Election Day is over and now comes the task of counting all of the votes. In Orange County, voters have been able to cast ballots for weeks. And it could take local election officials just as long to count all the votes to determine the official results for the Nov. 8, 2022 election.
Here’s why: ballots can be processed as early as seven days before Election Day but cannot be counted until the polls close. In addition, mail-in ballots postmarked as late as Election Day can be counted through Nov. 15. That means we all need to be patient especially when it comes to close contests.
For instance, preliminary election results released early Nov. 9 showed some very tight races. The two candidates running to represent Trustee Area B on the Cypress School District Board of Education are currently separated by just 12 votes. In the race for Los Alamitos Unified School District Board of Education, Trustee Area 1, the leader is just 20 votes ahead. (See the latest election results from the Orange County Registrar of Voters’ office here.)
The Registrar of Voters’ office released updated tallies around six times after the polls closed on Nov. 8 and early the following morning representing the first batch of mail-in ballots received before Election Day and unofficial results from in-person voting.
The ROV office’s reporting schedule states it will post updates every weekday by 5:00 p.m. until the last official results are posted. County elections officials must certify results by Dec. 8. California will certify the election results on Dec. 16.
Be sure to check the Spotlight Schools Instagram account where we will be posting regularly on the results in the days ahead.
Remember, some districts that were scheduled to hold elections this November did not. That’s because “the number of candidates that qualified for the ballot is equal to or less than the number of seats up for election in that office,” according to the O.C. Registrar of Voters, Bob Page. In these cases, the candidates will be appointed to the seat per election law. See which school districts were impacted here.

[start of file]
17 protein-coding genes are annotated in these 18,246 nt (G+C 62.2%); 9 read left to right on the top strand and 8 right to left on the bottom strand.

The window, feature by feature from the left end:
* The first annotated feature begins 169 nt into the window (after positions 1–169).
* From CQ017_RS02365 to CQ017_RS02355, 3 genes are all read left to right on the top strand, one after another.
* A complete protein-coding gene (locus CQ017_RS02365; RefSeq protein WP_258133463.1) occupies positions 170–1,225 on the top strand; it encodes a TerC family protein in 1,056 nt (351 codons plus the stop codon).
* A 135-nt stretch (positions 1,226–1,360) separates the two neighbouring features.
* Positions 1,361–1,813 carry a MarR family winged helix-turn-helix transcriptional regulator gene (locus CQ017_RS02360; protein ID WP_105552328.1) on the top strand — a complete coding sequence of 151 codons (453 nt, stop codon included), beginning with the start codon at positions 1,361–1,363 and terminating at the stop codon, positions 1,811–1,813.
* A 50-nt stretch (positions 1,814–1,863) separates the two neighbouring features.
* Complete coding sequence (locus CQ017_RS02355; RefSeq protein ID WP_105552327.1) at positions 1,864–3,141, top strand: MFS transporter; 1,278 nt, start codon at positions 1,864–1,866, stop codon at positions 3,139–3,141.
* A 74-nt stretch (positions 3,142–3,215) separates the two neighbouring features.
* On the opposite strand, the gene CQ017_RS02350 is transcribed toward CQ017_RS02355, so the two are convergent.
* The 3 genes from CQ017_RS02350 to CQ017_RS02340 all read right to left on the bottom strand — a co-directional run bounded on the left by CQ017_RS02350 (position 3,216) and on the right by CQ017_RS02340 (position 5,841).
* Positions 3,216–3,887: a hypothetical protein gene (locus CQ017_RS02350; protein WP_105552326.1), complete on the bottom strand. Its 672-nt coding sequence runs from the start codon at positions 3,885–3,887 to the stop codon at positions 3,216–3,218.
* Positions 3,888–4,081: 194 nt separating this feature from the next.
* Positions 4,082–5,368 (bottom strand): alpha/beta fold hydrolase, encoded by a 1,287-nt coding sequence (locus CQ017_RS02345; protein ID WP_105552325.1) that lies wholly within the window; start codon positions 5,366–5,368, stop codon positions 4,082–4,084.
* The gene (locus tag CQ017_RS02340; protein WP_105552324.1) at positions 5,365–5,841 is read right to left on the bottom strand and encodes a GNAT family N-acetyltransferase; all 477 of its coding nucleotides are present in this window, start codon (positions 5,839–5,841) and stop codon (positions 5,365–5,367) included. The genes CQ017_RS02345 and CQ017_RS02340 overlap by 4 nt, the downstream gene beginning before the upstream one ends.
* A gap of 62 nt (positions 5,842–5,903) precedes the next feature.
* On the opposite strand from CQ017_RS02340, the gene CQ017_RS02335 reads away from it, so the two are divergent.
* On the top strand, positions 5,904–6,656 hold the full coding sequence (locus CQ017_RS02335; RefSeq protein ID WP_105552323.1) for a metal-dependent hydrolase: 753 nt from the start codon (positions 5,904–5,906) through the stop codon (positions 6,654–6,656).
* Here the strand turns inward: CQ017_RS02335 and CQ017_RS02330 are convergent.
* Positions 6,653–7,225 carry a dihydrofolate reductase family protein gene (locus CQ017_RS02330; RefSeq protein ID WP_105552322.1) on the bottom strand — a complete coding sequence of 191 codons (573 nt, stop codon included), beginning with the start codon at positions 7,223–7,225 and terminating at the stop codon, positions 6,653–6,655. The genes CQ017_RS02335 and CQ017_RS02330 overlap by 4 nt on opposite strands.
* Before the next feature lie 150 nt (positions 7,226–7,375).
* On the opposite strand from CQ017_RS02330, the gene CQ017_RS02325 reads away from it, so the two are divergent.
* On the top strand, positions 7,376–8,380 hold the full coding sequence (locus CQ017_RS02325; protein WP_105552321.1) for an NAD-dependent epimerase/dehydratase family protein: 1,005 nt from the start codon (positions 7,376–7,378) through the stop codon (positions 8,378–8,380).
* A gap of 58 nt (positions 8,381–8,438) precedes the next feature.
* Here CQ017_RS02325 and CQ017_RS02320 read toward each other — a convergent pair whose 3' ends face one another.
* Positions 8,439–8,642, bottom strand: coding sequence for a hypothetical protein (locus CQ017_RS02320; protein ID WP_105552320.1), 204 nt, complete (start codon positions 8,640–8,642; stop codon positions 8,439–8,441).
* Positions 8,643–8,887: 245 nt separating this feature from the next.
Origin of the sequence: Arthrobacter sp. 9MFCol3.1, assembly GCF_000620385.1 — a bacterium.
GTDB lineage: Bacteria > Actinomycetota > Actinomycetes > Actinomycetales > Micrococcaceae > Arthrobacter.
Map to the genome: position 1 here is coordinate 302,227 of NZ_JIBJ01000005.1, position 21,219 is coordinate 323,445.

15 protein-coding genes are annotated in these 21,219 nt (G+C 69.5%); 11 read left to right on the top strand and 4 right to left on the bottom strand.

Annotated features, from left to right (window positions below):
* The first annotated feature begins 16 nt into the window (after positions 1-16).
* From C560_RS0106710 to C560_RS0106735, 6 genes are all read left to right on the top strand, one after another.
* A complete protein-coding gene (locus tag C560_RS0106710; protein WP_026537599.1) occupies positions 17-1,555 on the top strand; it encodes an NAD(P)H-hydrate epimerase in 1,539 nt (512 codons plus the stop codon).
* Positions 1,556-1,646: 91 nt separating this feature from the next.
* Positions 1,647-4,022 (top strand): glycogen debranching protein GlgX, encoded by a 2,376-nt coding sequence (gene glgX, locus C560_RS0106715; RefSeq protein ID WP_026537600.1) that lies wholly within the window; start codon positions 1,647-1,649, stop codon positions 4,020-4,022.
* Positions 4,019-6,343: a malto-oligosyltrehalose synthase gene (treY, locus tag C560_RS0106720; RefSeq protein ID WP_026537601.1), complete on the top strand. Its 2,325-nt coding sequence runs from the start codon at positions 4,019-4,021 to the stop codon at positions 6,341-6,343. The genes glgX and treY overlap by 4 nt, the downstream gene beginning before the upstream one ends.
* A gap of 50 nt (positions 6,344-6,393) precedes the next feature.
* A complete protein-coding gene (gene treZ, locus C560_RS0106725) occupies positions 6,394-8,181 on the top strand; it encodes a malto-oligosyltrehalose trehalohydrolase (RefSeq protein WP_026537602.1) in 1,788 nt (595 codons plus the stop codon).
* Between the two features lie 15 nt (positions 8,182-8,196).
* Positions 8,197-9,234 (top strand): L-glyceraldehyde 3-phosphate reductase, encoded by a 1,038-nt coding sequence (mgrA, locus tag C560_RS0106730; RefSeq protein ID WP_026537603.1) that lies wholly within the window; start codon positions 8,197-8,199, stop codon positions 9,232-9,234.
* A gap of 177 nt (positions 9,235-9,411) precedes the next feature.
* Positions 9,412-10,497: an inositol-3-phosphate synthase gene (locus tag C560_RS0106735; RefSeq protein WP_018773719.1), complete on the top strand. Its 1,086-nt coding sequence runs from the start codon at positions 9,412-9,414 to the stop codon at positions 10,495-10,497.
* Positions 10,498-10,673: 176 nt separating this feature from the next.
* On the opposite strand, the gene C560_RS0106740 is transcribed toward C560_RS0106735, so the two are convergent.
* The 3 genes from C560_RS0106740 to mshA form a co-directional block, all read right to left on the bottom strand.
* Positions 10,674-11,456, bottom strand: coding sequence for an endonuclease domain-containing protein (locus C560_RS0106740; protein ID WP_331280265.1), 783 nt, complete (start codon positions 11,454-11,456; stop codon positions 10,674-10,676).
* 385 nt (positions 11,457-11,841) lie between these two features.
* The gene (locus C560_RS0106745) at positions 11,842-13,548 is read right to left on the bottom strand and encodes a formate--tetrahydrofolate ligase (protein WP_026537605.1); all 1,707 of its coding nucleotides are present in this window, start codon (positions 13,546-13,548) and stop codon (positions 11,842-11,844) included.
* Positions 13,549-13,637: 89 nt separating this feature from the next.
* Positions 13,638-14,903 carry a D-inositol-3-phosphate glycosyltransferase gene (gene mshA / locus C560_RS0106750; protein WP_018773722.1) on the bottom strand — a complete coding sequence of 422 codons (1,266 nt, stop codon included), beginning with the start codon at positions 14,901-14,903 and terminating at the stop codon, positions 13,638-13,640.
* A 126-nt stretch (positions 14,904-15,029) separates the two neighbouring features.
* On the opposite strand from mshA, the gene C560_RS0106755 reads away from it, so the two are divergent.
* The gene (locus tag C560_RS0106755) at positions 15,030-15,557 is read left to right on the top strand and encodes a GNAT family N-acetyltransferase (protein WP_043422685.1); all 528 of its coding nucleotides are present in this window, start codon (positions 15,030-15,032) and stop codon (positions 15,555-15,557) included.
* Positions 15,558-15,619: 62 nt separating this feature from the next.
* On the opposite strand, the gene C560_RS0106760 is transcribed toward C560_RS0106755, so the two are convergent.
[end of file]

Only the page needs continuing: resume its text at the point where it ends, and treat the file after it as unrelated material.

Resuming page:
California voters also decided on two other issues directly related to education. First, the race for the state’s top education official, the Superintendent of Public Instruction. As of 12:39a.m. Nov. 9, incumbent Tony K. Thurmond was leading challenger Lance Christensen 63.5% to 36.5%. For the latest vote tally, click here.
It appears public schools will receive more funding for arts education. Proposition 28, which would require the state to spend more money, around $1 billion annually, on art and music education in public schools, had 61.9% of people voting in favor as of 12:39 a.m. on Nov. 9. For the latest vote tally, click here. Read more about what passage of Proposition 28 could mean from EdSource.
While we do not yet know the official turnout for the Nov. 8 election, it appears that people were more energized to vote than in the recent past.
According to recent voter registration data from California’s Secretary of State, nearly 22 million people, or 81.63% of people eligible to vote in the state, registered to vote for the Nov. 8 election. That’s up from 78.16% from the midterm election of 2018.
The California Republican Party, conservative groups and candidates have been organizing around education, parental rights and frustration over Covid-19 policies in public schools in their campaigns for local school boards, as reported by CalMatters and EdSource.
According to recent surveys of midterm election voters, education was not the top issue for most people. A recent poll from The National Parents Union showed that parents were more motivated to vote in the midterm election but it was the economy, not education that was “the big issue galvanizing them,” according to national education news outlet The 74. A recent Pew Research study showed the economy as the top priority for voters.
Share your thoughts! Please tell us what motivated you to vote, or not, in your local school board election. Email firstname.lastname@example.org.